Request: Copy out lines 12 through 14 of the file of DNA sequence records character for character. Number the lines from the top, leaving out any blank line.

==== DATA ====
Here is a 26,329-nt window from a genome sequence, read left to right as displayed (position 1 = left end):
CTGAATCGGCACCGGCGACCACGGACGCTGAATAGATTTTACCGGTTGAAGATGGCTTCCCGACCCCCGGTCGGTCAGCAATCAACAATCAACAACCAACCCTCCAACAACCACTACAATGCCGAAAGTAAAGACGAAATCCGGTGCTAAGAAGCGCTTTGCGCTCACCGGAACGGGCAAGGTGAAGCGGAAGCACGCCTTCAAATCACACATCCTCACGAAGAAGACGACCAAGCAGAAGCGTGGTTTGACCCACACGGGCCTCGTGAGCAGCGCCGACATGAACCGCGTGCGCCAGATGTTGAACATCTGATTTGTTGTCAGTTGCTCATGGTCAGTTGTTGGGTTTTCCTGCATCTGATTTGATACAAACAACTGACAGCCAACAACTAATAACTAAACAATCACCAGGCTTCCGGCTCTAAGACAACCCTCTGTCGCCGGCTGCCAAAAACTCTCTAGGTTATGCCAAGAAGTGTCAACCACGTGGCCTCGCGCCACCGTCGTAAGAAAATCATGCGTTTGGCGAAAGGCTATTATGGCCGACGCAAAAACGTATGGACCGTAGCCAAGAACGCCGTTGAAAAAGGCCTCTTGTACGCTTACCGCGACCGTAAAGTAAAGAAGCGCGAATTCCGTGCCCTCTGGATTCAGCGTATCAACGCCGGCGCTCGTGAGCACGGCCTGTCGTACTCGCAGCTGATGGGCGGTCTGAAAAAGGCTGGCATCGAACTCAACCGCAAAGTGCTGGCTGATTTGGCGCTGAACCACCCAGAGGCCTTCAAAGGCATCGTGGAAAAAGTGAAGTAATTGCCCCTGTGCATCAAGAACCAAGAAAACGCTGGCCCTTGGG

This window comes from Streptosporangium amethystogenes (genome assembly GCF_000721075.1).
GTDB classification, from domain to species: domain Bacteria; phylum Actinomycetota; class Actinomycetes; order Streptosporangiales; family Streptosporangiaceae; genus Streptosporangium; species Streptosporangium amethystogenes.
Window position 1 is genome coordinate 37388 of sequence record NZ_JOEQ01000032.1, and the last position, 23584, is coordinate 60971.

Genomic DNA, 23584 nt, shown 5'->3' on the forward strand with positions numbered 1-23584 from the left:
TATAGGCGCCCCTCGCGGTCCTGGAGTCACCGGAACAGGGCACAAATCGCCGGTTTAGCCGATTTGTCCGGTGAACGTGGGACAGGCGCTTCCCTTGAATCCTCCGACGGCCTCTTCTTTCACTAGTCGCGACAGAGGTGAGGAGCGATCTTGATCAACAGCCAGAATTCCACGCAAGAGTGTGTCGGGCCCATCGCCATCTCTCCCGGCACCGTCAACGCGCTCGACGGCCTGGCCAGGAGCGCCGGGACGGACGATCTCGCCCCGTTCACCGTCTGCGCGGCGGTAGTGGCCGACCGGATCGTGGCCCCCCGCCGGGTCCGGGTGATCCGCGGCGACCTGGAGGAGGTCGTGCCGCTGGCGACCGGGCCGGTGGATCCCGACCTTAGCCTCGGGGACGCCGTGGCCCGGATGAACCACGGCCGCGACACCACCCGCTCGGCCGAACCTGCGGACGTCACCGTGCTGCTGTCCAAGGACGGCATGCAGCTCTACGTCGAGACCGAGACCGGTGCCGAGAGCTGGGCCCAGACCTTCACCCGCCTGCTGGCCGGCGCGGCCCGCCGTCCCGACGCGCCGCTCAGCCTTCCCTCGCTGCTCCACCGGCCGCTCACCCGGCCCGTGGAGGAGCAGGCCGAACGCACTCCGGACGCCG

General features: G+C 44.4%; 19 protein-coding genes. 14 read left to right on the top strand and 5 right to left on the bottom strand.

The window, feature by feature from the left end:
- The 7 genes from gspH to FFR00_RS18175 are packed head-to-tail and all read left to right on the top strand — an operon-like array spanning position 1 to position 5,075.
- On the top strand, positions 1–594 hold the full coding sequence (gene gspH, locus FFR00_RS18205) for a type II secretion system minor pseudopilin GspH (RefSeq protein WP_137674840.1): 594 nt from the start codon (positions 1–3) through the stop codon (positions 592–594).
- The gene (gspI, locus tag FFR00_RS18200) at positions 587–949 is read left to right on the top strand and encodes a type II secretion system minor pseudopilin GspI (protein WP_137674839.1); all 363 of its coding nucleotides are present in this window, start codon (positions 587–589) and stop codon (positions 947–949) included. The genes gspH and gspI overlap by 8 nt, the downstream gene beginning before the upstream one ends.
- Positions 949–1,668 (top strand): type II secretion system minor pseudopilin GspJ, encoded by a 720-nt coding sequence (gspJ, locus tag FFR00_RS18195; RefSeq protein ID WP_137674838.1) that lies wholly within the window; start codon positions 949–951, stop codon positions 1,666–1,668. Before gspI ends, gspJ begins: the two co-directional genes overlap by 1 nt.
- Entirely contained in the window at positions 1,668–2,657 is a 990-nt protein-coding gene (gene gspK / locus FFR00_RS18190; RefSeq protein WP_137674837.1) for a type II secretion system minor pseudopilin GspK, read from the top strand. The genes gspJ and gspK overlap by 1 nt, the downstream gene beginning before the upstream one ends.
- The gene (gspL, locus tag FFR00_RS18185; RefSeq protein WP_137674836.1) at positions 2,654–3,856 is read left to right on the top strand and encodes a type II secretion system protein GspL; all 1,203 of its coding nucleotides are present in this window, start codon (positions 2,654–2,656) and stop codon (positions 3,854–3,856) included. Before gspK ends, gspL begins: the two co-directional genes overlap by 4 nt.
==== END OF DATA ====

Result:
- The gene (gspI, locus tag FFR00_RS18200) at positions 587–949 is read left to right on the top strand and encodes a type II secretion system minor pseudopilin GspI (protein WP_137674839.1); all 363 of its coding nucleotides are present in this window, start codon (positions 587–589) and stop codon (positions 947–949) included. The genes gspH and gspI overlap by 8 nt, the downstream gene beginning before the upstream one ends.
- Positions 949–1,668 (top strand): type II secretion system minor pseudopilin GspJ, encoded by a 720-nt coding sequence (gspJ, locus tag FFR00_RS18195; RefSeq protein ID WP_137674838.1) that lies wholly within the window; start codon positions 949–951, stop codon positions 1,666–1,668. Before gspI ends, gspJ begins: the two co-directional genes overlap by 1 nt.
- Entirely contained in the window at positions 1,668–2,657 is a 990-nt protein-coding gene (gene gspK / locus FFR00_RS18190; RefSeq protein WP_137674837.1) for a type II secretion system minor pseudopilin GspK, read from the top strand. The genes gspJ and gspK overlap by 1 nt, the downstream gene beginning before the upstream one ends.